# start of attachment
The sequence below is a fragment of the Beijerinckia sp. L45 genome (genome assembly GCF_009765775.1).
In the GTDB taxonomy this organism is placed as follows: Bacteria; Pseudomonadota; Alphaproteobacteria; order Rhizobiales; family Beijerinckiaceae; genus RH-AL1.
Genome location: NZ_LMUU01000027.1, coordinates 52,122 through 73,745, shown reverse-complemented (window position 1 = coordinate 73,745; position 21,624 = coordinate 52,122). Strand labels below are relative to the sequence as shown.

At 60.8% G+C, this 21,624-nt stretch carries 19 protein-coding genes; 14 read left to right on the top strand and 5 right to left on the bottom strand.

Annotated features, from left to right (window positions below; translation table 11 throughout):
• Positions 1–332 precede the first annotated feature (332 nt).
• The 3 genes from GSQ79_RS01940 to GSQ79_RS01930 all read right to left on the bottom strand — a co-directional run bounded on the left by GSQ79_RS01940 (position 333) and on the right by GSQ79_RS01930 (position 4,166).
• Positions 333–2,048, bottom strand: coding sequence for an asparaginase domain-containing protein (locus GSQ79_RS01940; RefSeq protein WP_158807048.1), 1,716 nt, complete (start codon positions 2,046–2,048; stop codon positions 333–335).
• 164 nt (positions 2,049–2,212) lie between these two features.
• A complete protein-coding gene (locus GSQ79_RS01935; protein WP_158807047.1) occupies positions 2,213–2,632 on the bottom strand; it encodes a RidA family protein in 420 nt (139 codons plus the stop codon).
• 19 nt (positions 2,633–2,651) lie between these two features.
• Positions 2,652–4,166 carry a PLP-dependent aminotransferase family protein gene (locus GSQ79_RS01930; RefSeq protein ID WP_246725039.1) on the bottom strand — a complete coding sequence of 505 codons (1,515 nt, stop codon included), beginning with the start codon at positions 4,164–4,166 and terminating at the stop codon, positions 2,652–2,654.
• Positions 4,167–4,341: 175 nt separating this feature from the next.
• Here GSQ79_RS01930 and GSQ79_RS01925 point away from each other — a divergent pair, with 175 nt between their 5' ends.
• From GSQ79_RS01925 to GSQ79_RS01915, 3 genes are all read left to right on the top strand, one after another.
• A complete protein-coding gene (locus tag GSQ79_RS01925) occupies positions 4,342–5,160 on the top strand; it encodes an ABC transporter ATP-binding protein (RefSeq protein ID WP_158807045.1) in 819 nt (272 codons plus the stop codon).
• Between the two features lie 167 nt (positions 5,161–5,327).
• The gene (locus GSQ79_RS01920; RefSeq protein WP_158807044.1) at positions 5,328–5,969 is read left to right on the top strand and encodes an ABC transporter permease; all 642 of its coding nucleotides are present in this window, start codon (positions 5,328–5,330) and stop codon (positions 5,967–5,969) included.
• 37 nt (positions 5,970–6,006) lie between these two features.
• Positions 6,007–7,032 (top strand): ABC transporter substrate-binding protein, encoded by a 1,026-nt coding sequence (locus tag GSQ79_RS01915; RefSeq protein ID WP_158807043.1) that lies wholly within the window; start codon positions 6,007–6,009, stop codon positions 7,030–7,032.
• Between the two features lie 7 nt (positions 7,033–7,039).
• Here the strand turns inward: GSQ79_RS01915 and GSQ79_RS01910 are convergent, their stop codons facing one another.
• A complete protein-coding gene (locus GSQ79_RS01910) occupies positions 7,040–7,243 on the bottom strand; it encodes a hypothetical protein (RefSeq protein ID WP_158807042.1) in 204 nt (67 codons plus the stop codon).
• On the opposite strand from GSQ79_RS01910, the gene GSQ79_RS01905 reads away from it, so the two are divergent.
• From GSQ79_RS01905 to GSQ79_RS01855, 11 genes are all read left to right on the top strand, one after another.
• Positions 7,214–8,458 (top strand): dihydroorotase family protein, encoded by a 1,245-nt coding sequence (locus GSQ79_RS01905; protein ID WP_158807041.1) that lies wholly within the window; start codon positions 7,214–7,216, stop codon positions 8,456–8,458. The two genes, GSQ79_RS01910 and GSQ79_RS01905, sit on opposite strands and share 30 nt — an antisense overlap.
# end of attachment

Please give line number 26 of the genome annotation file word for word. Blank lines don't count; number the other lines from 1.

• Positions 7,214–8,458 (top strand): dihydroorotase family protein, encoded by a 1,245-nt coding sequence (locus GSQ79_RS01905; protein ID WP_158807041.1) that lies wholly within the window; start codon positions 7,214–7,216, stop codon positions 8,456–8,458. The two genes, GSQ79_RS01910 and GSQ79_RS01905, sit on opposite strands and share 30 nt — an antisense overlap.